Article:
Creating a bond proposal that will address facility needs and will also be acceptable to voters in Hays Unified School District 489 will be a priority this year, according to the school board president.

An update mainly for new school board members from the district’s buildings and grounds director at Monday night’s school board meeting evolved into a discussion about greater needs in the district.

Buildings and grounds director Rusty Lindsay told board members of projects that his department has done its best to repair and his efforts to save money for replacement projects. But for some equipment, especially in heating, ventilation and air conditioning systems, repairs are becoming less easy to accomplish.

For example, heat pumps at the high school are old enough the district cannot find replacements for low-temp switches, which keep the system from pulling in air cold enough to freeze water lines, Lindsay said.

Fan coil units at Roosevelt Elementary School, likewise, are old enough that the district can find only one source for replacement motors, he said.

“Age of everything is starting to catch us as far as what we can do for repairs,” he said. “I’ve been trying to do as much replacement as I can. That’s where I put my budget.”

He has also been able to carry over unused funds for several years to save up for replacement projects and as a contingency fund, but in the last year wasn’t able to put as much aside.

“In a two- or three-year span, I could get $700,000 or $800,000 to put toward an HVAC project. We’re getting to the point where the repairs are not allowing me to do that. Last year I only carried over $100,000 because we used the rest up,” he said.

One of the projects that took more money in the last year was replacing locks at several of the buildings. As his department has replaced keyed locks, they have also added card-reader locks on external doors, he said.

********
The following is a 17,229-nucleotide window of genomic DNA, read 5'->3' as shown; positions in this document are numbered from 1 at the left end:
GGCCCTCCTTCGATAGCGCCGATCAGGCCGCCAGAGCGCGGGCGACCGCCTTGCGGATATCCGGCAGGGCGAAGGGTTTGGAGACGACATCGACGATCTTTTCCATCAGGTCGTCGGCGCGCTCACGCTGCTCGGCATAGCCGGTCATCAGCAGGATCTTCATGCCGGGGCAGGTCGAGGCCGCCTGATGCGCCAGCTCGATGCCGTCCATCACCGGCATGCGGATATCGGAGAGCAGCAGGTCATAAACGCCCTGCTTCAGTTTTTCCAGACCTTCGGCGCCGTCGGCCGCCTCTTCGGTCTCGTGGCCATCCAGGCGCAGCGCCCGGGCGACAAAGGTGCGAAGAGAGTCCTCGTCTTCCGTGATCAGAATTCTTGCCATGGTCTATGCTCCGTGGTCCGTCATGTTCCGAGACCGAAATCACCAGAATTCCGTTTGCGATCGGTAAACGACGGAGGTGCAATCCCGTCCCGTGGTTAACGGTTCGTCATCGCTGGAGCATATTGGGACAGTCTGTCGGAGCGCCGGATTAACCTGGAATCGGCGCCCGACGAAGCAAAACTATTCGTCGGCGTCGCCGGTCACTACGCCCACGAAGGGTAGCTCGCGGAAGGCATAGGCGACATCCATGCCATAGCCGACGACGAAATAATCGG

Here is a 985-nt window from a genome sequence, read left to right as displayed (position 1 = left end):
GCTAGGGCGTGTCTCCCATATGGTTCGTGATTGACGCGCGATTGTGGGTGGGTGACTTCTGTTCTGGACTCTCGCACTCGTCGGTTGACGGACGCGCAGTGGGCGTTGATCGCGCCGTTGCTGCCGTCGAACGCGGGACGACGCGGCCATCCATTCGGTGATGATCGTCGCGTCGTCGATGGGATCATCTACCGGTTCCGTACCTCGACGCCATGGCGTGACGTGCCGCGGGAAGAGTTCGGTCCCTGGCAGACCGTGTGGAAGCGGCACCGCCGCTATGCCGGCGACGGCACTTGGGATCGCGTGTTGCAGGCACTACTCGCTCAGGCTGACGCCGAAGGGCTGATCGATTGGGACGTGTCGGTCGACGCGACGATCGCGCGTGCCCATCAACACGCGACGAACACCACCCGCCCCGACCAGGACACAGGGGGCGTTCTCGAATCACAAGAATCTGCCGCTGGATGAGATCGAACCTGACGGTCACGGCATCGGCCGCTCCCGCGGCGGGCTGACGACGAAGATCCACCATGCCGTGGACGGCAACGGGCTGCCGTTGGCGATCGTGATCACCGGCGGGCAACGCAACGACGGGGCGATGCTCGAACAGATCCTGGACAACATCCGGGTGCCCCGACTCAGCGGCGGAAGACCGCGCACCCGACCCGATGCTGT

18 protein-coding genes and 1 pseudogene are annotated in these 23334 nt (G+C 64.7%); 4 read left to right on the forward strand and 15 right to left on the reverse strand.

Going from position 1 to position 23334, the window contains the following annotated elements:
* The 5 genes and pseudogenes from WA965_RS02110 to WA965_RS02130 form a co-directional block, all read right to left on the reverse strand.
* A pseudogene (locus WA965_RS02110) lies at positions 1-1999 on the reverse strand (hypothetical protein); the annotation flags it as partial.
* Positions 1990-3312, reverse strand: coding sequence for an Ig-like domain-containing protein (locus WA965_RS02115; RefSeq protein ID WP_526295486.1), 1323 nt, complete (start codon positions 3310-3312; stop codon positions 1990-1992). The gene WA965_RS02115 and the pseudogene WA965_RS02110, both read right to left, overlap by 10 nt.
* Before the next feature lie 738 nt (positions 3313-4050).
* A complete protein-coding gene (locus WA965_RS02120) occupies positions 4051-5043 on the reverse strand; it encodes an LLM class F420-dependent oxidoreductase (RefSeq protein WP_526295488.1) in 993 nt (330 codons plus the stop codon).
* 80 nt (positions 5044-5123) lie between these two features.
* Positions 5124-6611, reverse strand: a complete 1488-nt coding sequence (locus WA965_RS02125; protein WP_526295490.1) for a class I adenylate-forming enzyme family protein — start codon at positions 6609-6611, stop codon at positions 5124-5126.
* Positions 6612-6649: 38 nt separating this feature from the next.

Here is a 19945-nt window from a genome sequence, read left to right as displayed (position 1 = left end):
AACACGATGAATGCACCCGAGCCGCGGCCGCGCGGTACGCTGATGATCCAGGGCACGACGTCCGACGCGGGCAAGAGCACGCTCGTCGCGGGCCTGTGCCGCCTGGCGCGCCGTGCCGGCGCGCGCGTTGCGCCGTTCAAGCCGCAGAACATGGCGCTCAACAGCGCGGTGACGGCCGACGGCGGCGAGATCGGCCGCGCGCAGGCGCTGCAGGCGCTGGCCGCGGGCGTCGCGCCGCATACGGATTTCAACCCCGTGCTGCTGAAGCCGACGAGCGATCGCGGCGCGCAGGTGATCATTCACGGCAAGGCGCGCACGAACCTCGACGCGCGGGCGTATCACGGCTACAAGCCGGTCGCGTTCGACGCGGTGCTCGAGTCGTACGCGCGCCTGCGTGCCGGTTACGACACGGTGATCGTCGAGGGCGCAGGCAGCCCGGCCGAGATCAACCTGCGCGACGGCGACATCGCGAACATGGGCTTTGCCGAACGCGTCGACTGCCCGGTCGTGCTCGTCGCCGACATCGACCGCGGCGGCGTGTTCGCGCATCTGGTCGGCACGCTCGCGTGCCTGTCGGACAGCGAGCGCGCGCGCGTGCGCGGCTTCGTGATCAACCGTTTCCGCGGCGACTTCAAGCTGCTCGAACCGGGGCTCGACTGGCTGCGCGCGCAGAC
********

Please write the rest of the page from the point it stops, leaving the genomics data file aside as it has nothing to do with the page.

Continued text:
“The first thing we did was go around the perimeter of the building and secured all the outside perimeter with card readers and locks no one has keys to so we could control entries. So that was a little more expensive than I originally planned on,” he said.

Lincoln Elementary, the district’s oldest building still in use, has had the lowest amount of service request tickets filed this year at 16. But that is actually deceiving, Lindsay said.

The heating system is a steam system with cast-iron radiators, he said.

“A lot of them don’t even have controls on them. The staff goes over and turns a valve to get heat when they need it and shut if off when they don’t. It’s very primitive, so there’s not a lot going wrong with it,” he said.

Wilson Elementary’s low service needs are also a bit deceiving, he said, in that the maintenance staff there has simply quit submitting tickets for equipment that continually breaks down.

“There’d probably be more tickets if they put them in with the expectation they’re going to get fixed, but they know there’s just a certain amount that we can’t fix. They’re basically not submitting tickets because they know it won’t do any good,” Lindsay said.

School board President Mike Walker and Superintendent Ron Wilson commended Lindsay for keeping on repairs rather than waiting for a bond to take care of everything, but advised a bond will be needed this year.

“We almost put you in an impossible position: Fix things without a bond but do the best you can,” Walker said to Lindsay. “Instead of waiting for a bond to pass, we’ve got to keep moving ahead. We’ve got to keep repairing what we can repair, replace what we can replace, but at some point, we can’t do that much longer.

“We’re going to have to do some serious discussion about a bond in the near future.”

Wilson said the public might be getting the mistaken message the district is not taking care of the buildings.

“We’re taking care of our buildings with as many dollars as we have possible to spend. We have a plan and we’re being as aggressive as we possibly can be aggressive,” Wilson said. “There’s a lot of talk at this board table that needs to happen about the future of our schools and what we see going forward, but at the same time we really need to be moving and not just waiting on that golden bond to suddenly come upon us.

“We’re going to spend some money and people may think it’s foolish if you’re going to go in on a bond issue. But we have to do this."